My first job after the anti-war movement was in Paris with UNESCO. Diplomats were aghast back in 1971 that before the end of that year there could be one million refugees under the responsibility of the United Nations.
Yesterday the UN announced it was handling 65,300,000 refugees.
That is one out of every 113 people who live on planet earth.
Two years later Kathleen and I were working for the Kenyan government on the border with troubled Uganda under the ruthless dictator Idi Amin. We traveled into that dangerous country and saw first-hand the devastation that gives rise to a refugee.
We saw children scraping roadways for food. We saw people dying. We saw educated people hiding for fear they would be killed for no reason other than they were educated.
We saw people who made the incredible decision to leave home.
I don’t think most Americans understand refugee-ism. In our current politicized environment, in fact, it seems to boil down to believing most foreigners are on-the-take, people making somewhat casual decisions to increase their opportunities.
Most refugees have no idea where they’re going once they pack up to leave.
Imagine that. Imagine deciding that your situation is so dire that you have to leave, no matter where you go or what might happen to you. “Chance” which obviously might include something worse is better than sitting still.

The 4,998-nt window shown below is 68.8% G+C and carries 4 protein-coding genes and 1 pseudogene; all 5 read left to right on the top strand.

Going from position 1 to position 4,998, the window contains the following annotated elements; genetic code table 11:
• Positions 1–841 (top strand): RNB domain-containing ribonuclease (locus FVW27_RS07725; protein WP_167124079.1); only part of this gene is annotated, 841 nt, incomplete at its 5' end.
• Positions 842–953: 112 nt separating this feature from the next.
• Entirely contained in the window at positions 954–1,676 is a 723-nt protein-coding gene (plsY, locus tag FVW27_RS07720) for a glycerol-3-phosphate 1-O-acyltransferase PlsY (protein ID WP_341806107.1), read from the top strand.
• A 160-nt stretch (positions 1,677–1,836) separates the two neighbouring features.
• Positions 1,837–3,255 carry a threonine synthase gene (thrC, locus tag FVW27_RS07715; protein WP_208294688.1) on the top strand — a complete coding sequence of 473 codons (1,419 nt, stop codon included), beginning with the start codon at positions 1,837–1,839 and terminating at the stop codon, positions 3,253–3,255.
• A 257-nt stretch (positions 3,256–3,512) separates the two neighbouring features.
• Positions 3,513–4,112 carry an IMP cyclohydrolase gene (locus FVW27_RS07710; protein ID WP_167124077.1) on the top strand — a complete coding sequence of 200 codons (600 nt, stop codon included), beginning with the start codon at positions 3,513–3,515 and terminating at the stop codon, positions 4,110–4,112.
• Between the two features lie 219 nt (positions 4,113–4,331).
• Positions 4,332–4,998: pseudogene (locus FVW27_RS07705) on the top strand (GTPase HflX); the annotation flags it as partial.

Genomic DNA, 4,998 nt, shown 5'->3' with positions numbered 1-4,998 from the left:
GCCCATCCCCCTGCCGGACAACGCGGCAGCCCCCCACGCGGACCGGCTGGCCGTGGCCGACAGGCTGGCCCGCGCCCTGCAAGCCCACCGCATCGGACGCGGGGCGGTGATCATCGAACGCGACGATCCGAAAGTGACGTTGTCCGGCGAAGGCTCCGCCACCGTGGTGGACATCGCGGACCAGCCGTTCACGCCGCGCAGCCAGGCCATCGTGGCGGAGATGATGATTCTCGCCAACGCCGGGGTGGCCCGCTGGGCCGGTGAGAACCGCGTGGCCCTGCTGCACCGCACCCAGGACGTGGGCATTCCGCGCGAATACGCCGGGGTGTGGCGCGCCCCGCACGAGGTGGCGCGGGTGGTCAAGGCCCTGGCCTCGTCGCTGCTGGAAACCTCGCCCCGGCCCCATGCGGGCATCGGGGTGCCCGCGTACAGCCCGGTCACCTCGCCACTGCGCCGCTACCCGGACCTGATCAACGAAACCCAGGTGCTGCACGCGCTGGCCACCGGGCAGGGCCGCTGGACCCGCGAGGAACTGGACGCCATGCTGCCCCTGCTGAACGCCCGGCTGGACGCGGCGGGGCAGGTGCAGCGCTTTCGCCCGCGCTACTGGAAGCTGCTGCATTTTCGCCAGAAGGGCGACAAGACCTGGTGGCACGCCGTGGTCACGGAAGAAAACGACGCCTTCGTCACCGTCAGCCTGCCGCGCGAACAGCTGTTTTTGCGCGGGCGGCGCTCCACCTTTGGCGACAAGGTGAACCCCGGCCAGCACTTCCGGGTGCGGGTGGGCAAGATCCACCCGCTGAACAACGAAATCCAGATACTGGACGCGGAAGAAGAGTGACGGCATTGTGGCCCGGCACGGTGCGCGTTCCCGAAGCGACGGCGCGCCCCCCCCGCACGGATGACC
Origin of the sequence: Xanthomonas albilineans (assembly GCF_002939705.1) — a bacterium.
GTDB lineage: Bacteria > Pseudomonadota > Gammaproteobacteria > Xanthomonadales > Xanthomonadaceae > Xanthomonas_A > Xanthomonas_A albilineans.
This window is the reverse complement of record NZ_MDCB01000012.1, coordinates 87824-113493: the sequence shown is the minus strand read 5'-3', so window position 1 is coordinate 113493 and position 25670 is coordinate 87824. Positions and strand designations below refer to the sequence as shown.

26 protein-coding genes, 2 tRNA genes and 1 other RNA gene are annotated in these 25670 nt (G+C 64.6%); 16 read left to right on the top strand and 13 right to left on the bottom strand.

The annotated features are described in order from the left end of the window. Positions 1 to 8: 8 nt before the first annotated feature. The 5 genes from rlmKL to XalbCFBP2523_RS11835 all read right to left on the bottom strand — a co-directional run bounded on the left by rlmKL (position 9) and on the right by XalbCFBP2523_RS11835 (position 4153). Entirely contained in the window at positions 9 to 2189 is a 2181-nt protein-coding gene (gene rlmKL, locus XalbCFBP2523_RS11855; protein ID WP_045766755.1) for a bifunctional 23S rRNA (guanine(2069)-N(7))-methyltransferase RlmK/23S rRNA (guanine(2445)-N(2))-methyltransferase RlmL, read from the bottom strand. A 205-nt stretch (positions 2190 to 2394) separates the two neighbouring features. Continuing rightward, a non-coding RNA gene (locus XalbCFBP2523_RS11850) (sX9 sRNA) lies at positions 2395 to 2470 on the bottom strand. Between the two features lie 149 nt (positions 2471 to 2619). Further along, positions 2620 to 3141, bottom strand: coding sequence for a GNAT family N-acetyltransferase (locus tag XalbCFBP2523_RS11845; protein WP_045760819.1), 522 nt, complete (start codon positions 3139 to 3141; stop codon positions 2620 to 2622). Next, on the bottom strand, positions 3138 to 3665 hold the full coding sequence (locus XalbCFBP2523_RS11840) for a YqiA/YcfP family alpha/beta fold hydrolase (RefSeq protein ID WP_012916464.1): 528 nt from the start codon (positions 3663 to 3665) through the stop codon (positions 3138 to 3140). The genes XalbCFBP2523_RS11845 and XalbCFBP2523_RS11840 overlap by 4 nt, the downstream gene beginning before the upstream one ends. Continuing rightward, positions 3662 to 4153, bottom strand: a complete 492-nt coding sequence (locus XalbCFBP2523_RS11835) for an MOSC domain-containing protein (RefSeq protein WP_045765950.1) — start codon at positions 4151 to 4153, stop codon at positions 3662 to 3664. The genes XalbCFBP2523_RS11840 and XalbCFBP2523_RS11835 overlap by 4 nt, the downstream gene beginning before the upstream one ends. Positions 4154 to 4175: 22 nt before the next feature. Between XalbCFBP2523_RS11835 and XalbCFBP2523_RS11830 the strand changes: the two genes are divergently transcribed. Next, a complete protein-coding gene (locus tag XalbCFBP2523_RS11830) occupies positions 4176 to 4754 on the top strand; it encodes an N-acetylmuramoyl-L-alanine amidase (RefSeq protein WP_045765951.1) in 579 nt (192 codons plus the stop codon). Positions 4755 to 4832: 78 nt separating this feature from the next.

I’ve watched Americans mature in my life time as they inch towards the realization that they are not just Americans, but human beings, members of the same race on the same planet, brothers and sisters no matter what.
How can we tolerate such displacement of our fellow human beings?
The Brookings Institute says it’s because Americans have been brainwashed into being afraid of refugees. “Brain-washed” are my words.
The hardness, the callous disregard of our fellow human beings is about the most disgusting, low and immoral position any other human being can take. The “plasticity of public sentiment” – which is how Brookings sugar-coats brain-washing – among Americans is so damn embarrassing. For the first time in my life, when I find myself in a foreign environment unable to fully explain my country, I find myself ashamed of being an American.
We have to look inwards and understand that nobody is trying to minimize our anger – or our fear, for that matter. But directing our worries upon unknown fellow human beings and presuming totally absurd things about them — particularly when those refugees are among the most honest, courageous and loyal of all in our shared species – is nothing short of social and intellectual blasphemy.
It reeks of an egocentrism and selfishness that belongs exclusively to The Dark Side.
I have written about refugees, I have worked with refugees, I have housed refugees in my home, and I have worked for refugees.
Not one of the dozens that come to mind ranks one baby step in moral or intellectual stature below myself, my mayor, my governor or senator or religious guide, my mentors or my favorite people. To a person they have demonstrated the best of a human being.
It’s one thing to sling invective at opponents for ideological reasons. It’s another to condemn your own species.